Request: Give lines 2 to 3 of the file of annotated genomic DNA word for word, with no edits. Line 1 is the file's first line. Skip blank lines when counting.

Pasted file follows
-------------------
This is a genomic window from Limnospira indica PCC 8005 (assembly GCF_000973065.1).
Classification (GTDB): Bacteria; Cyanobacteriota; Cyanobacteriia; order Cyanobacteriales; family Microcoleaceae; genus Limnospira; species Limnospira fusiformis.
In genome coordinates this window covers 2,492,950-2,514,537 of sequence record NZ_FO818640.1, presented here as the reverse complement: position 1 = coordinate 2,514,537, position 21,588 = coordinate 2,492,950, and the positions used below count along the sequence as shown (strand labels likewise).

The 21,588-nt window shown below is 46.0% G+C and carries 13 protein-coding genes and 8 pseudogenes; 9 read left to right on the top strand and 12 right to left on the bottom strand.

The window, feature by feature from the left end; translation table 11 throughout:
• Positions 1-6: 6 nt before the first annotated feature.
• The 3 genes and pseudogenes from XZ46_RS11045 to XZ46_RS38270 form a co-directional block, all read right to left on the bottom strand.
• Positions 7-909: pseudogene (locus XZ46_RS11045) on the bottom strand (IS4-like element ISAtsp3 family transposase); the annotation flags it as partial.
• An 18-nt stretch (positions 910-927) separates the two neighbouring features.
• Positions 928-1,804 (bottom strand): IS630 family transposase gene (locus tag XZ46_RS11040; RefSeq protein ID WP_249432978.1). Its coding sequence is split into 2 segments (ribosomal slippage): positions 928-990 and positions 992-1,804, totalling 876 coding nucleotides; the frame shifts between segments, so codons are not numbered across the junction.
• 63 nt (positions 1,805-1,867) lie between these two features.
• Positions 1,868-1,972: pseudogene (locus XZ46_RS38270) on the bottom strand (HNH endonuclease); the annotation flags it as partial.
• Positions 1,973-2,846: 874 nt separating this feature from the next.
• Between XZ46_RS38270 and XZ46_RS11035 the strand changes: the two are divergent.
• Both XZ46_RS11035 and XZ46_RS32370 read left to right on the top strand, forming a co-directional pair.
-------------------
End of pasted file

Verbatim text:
Classification (GTDB): Bacteria; Cyanobacteriota; Cyanobacteriia; order Cyanobacteriales; family Microcoleaceae; genus Limnospira; species Limnospira fusiformis.
In genome coordinates this window covers 2,492,950-2,514,537 of sequence record NZ_FO818640.1, presented here as the reverse complement: position 1 = coordinate 2,514,537, position 21,588 = coordinate 2,492,950, and the positions used below count along the sequence as shown (strand labels likewise).